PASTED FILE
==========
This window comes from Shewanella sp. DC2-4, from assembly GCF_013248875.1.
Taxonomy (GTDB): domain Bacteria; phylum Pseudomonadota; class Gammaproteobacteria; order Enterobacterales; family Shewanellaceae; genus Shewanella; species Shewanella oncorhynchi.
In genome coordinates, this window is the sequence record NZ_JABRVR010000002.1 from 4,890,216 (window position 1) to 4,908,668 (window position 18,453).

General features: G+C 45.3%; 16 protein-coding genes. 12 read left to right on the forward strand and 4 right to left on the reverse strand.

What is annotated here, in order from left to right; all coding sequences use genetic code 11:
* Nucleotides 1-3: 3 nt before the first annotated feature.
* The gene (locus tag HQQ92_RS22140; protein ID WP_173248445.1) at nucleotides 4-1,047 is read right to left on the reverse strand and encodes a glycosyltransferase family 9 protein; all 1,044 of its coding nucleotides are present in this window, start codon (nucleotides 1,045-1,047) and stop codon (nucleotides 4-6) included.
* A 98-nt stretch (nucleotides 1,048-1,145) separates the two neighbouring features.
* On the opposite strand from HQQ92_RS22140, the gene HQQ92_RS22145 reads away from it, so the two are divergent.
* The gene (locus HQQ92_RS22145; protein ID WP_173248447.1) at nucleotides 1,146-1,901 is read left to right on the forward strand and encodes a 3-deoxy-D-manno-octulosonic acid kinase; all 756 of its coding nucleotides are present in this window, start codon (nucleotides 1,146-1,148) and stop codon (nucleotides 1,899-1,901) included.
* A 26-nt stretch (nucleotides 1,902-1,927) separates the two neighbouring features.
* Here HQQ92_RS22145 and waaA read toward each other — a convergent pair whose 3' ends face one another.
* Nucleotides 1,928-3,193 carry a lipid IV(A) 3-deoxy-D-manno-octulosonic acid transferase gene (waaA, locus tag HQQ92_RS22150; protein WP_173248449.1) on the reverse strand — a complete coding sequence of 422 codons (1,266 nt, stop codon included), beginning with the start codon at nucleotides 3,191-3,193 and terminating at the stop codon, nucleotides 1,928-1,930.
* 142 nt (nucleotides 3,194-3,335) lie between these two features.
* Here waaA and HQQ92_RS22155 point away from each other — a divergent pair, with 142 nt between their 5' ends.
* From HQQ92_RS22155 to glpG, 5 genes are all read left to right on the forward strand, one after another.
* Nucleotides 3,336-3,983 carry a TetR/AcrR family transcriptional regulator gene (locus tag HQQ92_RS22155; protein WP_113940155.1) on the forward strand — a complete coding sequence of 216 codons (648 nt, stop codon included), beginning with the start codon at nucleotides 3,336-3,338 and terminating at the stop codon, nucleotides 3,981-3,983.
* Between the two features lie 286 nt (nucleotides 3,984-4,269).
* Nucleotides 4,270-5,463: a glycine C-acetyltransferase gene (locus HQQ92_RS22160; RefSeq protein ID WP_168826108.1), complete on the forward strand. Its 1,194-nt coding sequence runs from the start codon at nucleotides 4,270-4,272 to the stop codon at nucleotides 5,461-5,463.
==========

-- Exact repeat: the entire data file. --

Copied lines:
This window comes from Shewanella sp. DC2-4, from assembly GCF_013248875.1.
Taxonomy (GTDB): domain Bacteria; phylum Pseudomonadota; class Gammaproteobacteria; order Enterobacterales; family Shewanellaceae; genus Shewanella; species Shewanella oncorhynchi.
In genome coordinates, this window is the sequence record NZ_JABRVR010000002.1 from 4,890,216 (window position 1) to 4,908,668 (window position 18,453).

General features: G+C 45.3%; 16 protein-coding genes. 12 read left to right on the forward strand and 4 right to left on the reverse strand.

What is annotated here, in order from left to right; all coding sequences use genetic code 11:
* Nucleotides 1-3: 3 nt before the first annotated feature.
* The gene (locus tag HQQ92_RS22140; protein ID WP_173248445.1) at nucleotides 4-1,047 is read right to left on the reverse strand and encodes a glycosyltransferase family 9 protein; all 1,044 of its coding nucleotides are present in this window, start codon (nucleotides 1,045-1,047) and stop codon (nucleotides 4-6) included.
* A 98-nt stretch (nucleotides 1,048-1,145) separates the two neighbouring features.
* On the opposite strand from HQQ92_RS22140, the gene HQQ92_RS22145 reads away from it, so the two are divergent.
* The gene (locus HQQ92_RS22145; protein ID WP_173248447.1) at nucleotides 1,146-1,901 is read left to right on the forward strand and encodes a 3-deoxy-D-manno-octulosonic acid kinase; all 756 of its coding nucleotides are present in this window, start codon (nucleotides 1,146-1,148) and stop codon (nucleotides 1,899-1,901) included.
* A 26-nt stretch (nucleotides 1,902-1,927) separates the two neighbouring features.
* Here HQQ92_RS22145 and waaA read toward each other — a convergent pair whose 3' ends face one another.
* Nucleotides 1,928-3,193 carry a lipid IV(A) 3-deoxy-D-manno-octulosonic acid transferase gene (waaA, locus tag HQQ92_RS22150; protein WP_173248449.1) on the reverse strand — a complete coding sequence of 422 codons (1,266 nt, stop codon included), beginning with the start codon at nucleotides 3,191-3,193 and terminating at the stop codon, nucleotides 1,928-1,930.
* 142 nt (nucleotides 3,194-3,335) lie between these two features.
* Here waaA and HQQ92_RS22155 point away from each other — a divergent pair, with 142 nt between their 5' ends.
* From HQQ92_RS22155 to glpG, 5 genes are all read left to right on the forward strand, one after another.
* Nucleotides 3,336-3,983 carry a TetR/AcrR family transcriptional regulator gene (locus tag HQQ92_RS22155; protein WP_113940155.1) on the forward strand — a complete coding sequence of 216 codons (648 nt, stop codon included), beginning with the start codon at nucleotides 3,336-3,338 and terminating at the stop codon, nucleotides 3,981-3,983.
* Between the two features lie 286 nt (nucleotides 3,984-4,269).
* Nucleotides 4,270-5,463: a glycine C-acetyltransferase gene (locus HQQ92_RS22160; RefSeq protein ID WP_168826108.1), complete on the forward strand. Its 1,194-nt coding sequence runs from the start codon at nucleotides 4,270-4,272 to the stop codon at nucleotides 5,461-5,463.